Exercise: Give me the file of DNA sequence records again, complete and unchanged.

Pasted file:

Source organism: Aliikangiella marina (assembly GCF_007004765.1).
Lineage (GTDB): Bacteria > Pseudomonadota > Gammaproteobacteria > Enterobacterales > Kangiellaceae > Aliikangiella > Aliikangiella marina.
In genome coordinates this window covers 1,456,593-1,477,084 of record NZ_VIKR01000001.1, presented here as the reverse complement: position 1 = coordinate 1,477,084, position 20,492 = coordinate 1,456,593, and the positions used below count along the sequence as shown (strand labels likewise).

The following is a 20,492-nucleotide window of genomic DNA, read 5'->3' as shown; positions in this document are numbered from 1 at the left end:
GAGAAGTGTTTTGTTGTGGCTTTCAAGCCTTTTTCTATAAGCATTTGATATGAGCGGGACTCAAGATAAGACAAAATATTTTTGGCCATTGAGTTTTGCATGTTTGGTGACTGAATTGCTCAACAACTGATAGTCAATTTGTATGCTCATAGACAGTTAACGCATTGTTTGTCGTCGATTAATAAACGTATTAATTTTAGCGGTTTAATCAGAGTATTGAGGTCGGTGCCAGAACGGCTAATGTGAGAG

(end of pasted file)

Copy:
Source organism: Aliikangiella marina (assembly GCF_007004765.1).
Lineage (GTDB): Bacteria > Pseudomonadota > Gammaproteobacteria > Enterobacterales > Kangiellaceae > Aliikangiella > Aliikangiella marina.
In genome coordinates this window covers 1,456,593-1,477,084 of record NZ_VIKR01000001.1, presented here as the reverse complement: position 1 = coordinate 1,477,084, position 20,492 = coordinate 1,456,593, and the positions used below count along the sequence as shown (strand labels likewise).

The following is a 20,492-nucleotide window of genomic DNA, read 5'->3' as shown; positions in this document are numbered from 1 at the left end:
GAGAAGTGTTTTGTTGTGGCTTTCAAGCCTTTTTCTATAAGCATTTGATATGAGCGGGACTCAAGATAAGACAAAATATTTTTGGCCATTGAGTTTTGCATGTTTGGTGACTGAATTGCTCAACAACTGATAGTCAATTTGTATGCTCATAGACAGTTAACGCATTGTTTGTCGTCGATTAATAAACGTATTAATTTTAGCGGTTTAATCAGAGTATTGAGGTCGGTGCCAGAACGGCTAATGTGAGAG